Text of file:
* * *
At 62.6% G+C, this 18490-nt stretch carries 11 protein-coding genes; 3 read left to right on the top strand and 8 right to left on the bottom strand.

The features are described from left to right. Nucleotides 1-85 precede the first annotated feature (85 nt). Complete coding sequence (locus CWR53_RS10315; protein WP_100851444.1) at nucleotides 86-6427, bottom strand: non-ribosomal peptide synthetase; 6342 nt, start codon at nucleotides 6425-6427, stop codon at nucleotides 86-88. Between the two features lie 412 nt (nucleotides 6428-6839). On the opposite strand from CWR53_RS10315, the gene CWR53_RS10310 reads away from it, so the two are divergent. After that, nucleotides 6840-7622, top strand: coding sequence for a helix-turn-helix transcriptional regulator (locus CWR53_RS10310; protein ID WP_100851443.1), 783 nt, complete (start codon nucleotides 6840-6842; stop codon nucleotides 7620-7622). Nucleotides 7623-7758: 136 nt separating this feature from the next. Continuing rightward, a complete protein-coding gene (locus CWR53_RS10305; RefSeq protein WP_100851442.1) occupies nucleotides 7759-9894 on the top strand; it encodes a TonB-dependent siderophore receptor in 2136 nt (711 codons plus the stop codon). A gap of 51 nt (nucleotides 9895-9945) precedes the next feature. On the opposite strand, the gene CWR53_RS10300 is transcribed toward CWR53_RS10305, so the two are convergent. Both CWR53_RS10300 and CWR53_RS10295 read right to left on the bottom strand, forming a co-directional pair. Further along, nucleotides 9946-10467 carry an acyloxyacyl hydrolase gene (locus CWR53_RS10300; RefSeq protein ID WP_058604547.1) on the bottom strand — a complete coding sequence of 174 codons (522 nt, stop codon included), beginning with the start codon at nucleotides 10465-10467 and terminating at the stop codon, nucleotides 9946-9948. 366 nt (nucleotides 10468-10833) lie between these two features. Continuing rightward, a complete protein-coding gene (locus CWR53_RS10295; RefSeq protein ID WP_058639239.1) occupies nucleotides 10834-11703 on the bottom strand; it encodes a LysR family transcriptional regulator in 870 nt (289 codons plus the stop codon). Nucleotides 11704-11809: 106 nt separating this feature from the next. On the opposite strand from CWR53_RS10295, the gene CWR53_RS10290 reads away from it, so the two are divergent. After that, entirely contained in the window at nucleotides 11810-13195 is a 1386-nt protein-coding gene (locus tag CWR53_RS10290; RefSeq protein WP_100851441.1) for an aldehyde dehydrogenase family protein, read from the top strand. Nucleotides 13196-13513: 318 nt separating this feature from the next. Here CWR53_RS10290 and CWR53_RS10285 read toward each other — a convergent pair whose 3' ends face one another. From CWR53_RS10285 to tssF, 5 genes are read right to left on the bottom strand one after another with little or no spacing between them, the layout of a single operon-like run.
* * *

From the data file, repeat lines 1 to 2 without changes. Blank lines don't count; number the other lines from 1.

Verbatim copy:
At 62.6% G+C, this 18490-nt stretch carries 11 protein-coding genes; 3 read left to right on the top strand and 8 right to left on the bottom strand.

The features are described from left to right. Nucleotides 1-85 precede the first annotated feature (85 nt). Complete coding sequence (locus CWR53_RS10315; protein WP_100851444.1) at nucleotides 86-6427, bottom strand: non-ribosomal peptide synthetase; 6342 nt, start codon at nucleotides 6425-6427, stop codon at nucleotides 86-88. Between the two features lie 412 nt (nucleotides 6428-6839). On the opposite strand from CWR53_RS10315, the gene CWR53_RS10310 reads away from it, so the two are divergent. After that, nucleotides 6840-7622, top strand: coding sequence for a helix-turn-helix transcriptional regulator (locus CWR53_RS10310; protein ID WP_100851443.1), 783 nt, complete (start codon nucleotides 6840-6842; stop codon nucleotides 7620-7622). Nucleotides 7623-7758: 136 nt separating this feature from the next. Continuing rightward, a complete protein-coding gene (locus CWR53_RS10305; RefSeq protein WP_100851442.1) occupies nucleotides 7759-9894 on the top strand; it encodes a TonB-dependent siderophore receptor in 2136 nt (711 codons plus the stop codon). A gap of 51 nt (nucleotides 9895-9945) precedes the next feature. On the opposite strand, the gene CWR53_RS10300 is transcribed toward CWR53_RS10305, so the two are convergent. Both CWR53_RS10300 and CWR53_RS10295 read right to left on the bottom strand, forming a co-directional pair. Further along, nucleotides 9946-10467 carry an acyloxyacyl hydrolase gene (locus CWR53_RS10300; RefSeq protein ID WP_058604547.1) on the bottom strand — a complete coding sequence of 174 codons (522 nt, stop codon included), beginning with the start codon at nucleotides 10465-10467 and terminating at the stop codon, nucleotides 9946-9948. 366 nt (nucleotides 10468-10833) lie between these two features. Continuing rightward, a complete protein-coding gene (locus CWR53_RS10295; RefSeq protein ID WP_058639239.1) occupies nucleotides 10834-11703 on the bottom strand; it encodes a LysR family transcriptional regulator in 870 nt (289 codons plus the stop codon). Nucleotides 11704-11809: 106 nt separating this feature from the next. On the opposite strand from CWR53_RS10295, the gene CWR53_RS10290 reads away from it, so the two are divergent. After that, entirely contained in the window at nucleotides 11810-13195 is a 1386-nt protein-coding gene (locus tag CWR53_RS10290; RefSeq protein WP_100851441.1) for an aldehyde dehydrogenase family protein, read from the top strand. Nucleotides 13196-13513: 318 nt separating this feature from the next. Here CWR53_RS10290 and CWR53_RS10285 read toward each other — a convergent pair whose 3' ends face one another. From CWR53_RS10285 to tssF, 5 genes are read right to left on the bottom strand one after another with little or no spacing between them, the layout of a single operon-like run.